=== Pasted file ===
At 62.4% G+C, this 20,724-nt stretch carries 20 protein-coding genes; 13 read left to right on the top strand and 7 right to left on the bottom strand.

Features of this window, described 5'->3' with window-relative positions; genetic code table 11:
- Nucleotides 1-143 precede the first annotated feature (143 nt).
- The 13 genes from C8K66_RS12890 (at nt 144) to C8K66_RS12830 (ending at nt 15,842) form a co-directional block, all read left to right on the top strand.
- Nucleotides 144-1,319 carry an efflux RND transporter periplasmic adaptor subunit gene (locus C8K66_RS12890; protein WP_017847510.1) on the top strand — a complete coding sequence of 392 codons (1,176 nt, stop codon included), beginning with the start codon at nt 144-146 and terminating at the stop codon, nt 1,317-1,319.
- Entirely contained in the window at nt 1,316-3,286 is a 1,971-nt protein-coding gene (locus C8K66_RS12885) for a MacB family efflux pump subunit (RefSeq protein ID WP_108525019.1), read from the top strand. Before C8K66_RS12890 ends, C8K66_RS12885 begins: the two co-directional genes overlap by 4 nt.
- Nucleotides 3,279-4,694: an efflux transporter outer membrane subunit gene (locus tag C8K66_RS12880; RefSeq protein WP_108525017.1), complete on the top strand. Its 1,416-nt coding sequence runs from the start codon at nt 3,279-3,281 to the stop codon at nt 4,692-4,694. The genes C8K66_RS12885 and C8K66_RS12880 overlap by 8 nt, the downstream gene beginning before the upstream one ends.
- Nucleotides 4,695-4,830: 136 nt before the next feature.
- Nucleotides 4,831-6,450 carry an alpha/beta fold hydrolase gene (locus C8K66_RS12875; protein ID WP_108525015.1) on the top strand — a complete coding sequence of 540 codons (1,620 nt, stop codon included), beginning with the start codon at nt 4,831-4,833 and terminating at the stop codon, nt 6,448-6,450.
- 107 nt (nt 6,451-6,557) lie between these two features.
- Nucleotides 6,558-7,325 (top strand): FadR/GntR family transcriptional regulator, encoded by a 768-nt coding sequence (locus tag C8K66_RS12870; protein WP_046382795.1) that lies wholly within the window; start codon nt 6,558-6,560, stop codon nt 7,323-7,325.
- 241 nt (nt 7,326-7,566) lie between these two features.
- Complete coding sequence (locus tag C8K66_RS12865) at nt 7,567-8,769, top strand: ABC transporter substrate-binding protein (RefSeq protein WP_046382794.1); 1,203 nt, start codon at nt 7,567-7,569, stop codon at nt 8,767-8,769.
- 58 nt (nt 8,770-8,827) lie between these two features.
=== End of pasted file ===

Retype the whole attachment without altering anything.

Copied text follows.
At 62.4% G+C, this 20,724-nt stretch carries 20 protein-coding genes; 13 read left to right on the top strand and 7 right to left on the bottom strand.

Features of this window, described 5'->3' with window-relative positions; genetic code table 11:
- Nucleotides 1-143 precede the first annotated feature (143 nt).
- The 13 genes from C8K66_RS12890 (at nt 144) to C8K66_RS12830 (ending at nt 15,842) form a co-directional block, all read left to right on the top strand.
- Nucleotides 144-1,319 carry an efflux RND transporter periplasmic adaptor subunit gene (locus C8K66_RS12890; protein WP_017847510.1) on the top strand — a complete coding sequence of 392 codons (1,176 nt, stop codon included), beginning with the start codon at nt 144-146 and terminating at the stop codon, nt 1,317-1,319.
- Entirely contained in the window at nt 1,316-3,286 is a 1,971-nt protein-coding gene (locus C8K66_RS12885) for a MacB family efflux pump subunit (RefSeq protein ID WP_108525019.1), read from the top strand. Before C8K66_RS12890 ends, C8K66_RS12885 begins: the two co-directional genes overlap by 4 nt.
- Nucleotides 3,279-4,694: an efflux transporter outer membrane subunit gene (locus tag C8K66_RS12880; RefSeq protein WP_108525017.1), complete on the top strand. Its 1,416-nt coding sequence runs from the start codon at nt 3,279-3,281 to the stop codon at nt 4,692-4,694. The genes C8K66_RS12885 and C8K66_RS12880 overlap by 8 nt, the downstream gene beginning before the upstream one ends.
- Nucleotides 4,695-4,830: 136 nt before the next feature.
- Nucleotides 4,831-6,450 carry an alpha/beta fold hydrolase gene (locus C8K66_RS12875; protein ID WP_108525015.1) on the top strand — a complete coding sequence of 540 codons (1,620 nt, stop codon included), beginning with the start codon at nt 4,831-4,833 and terminating at the stop codon, nt 6,448-6,450.
- 107 nt (nt 6,451-6,557) lie between these two features.
- Nucleotides 6,558-7,325 (top strand): FadR/GntR family transcriptional regulator, encoded by a 768-nt coding sequence (locus tag C8K66_RS12870; protein WP_046382795.1) that lies wholly within the window; start codon nt 6,558-6,560, stop codon nt 7,323-7,325.
- 241 nt (nt 7,326-7,566) lie between these two features.
- Complete coding sequence (locus tag C8K66_RS12865) at nt 7,567-8,769, top strand: ABC transporter substrate-binding protein (RefSeq protein WP_046382794.1); 1,203 nt, start codon at nt 7,567-7,569, stop codon at nt 8,767-8,769.
- 58 nt (nt 8,770-8,827) lie between these two features.